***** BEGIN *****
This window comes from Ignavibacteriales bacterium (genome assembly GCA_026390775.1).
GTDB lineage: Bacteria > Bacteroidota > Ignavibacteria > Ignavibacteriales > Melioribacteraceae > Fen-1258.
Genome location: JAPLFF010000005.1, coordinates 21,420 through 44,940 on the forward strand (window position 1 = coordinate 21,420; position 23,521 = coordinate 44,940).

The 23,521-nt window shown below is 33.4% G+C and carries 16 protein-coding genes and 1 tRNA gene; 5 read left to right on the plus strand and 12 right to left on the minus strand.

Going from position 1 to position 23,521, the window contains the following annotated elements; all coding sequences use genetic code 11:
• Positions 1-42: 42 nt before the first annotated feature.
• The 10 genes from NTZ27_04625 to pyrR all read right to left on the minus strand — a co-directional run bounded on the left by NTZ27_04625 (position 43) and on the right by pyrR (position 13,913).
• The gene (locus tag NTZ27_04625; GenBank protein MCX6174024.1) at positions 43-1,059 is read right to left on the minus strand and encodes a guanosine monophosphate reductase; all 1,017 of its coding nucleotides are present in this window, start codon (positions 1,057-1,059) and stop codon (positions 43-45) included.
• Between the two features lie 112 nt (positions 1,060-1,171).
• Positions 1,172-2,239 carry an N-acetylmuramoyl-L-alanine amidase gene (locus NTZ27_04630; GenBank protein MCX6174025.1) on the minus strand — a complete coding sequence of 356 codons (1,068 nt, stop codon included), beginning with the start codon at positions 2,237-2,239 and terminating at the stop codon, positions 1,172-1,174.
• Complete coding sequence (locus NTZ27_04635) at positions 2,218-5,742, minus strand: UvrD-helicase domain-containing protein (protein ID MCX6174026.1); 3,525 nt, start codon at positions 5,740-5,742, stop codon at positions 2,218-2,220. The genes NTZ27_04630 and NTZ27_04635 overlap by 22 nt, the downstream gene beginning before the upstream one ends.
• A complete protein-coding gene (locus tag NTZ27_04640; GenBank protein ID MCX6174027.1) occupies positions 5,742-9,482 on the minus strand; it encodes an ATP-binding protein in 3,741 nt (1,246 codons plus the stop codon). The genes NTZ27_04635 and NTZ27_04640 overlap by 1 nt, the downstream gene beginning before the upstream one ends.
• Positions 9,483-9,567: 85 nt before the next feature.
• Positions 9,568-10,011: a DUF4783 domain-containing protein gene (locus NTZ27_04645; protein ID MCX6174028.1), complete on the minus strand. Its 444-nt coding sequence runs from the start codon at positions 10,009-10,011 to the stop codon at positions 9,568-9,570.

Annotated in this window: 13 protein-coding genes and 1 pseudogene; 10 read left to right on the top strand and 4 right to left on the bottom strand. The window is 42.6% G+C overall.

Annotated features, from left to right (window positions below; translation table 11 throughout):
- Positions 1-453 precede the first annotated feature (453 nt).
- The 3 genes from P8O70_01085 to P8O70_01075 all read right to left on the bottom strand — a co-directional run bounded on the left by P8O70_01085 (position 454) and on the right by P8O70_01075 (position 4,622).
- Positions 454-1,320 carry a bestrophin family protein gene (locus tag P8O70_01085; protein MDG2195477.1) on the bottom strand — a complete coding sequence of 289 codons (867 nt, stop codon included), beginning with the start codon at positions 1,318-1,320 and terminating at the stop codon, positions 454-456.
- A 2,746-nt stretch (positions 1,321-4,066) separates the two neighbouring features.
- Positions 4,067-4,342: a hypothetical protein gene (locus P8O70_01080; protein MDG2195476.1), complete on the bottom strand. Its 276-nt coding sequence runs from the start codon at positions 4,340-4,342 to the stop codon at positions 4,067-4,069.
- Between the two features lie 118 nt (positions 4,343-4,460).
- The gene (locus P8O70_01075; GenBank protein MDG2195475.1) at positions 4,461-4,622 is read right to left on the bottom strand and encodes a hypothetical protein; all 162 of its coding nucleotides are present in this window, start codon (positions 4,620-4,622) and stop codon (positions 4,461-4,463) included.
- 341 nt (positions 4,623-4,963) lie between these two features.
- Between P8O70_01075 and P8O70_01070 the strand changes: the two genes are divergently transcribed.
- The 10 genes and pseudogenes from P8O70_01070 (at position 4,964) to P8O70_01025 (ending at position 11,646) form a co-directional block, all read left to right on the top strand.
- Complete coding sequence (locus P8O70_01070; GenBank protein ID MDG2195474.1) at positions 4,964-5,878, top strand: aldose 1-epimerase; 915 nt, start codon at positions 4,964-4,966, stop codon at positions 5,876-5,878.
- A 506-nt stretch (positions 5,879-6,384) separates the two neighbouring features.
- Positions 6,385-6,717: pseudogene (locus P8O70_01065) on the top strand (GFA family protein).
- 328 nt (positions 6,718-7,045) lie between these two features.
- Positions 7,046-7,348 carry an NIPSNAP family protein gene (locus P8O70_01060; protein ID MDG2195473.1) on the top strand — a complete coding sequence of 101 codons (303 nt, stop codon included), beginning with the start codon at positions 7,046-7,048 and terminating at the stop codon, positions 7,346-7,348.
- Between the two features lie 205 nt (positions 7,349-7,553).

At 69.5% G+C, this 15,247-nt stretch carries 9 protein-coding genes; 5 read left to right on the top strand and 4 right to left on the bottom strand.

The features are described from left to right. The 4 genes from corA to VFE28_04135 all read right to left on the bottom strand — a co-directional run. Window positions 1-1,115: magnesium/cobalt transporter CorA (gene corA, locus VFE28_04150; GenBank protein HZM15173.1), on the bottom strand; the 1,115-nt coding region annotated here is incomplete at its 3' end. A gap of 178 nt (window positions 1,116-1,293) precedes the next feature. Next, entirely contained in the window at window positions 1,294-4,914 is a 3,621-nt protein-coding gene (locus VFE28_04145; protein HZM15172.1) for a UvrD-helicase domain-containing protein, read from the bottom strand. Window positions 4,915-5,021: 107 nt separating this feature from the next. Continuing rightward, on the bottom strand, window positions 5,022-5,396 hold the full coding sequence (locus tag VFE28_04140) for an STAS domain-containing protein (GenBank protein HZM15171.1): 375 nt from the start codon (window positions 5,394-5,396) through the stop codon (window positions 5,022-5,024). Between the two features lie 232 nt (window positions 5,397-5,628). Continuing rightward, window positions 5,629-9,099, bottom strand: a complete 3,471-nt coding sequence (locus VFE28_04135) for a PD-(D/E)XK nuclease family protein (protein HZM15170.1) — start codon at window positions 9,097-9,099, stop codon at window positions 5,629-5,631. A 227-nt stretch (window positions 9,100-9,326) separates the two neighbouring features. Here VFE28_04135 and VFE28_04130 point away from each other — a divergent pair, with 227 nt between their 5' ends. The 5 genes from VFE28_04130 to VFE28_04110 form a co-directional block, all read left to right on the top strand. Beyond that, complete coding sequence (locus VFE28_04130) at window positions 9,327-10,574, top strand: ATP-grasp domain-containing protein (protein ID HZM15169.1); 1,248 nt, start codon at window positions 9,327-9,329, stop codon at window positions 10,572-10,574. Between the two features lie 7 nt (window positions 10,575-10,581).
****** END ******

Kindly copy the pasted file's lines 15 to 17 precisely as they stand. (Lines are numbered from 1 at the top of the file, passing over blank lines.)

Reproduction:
Annotated in this window: 13 protein-coding genes and 1 pseudogene; 10 read left to right on the top strand and 4 right to left on the bottom strand. The window is 42.6% G+C overall.

Annotated features, from left to right (window positions below; translation table 11 throughout):
- Positions 1-453 precede the first annotated feature (453 nt).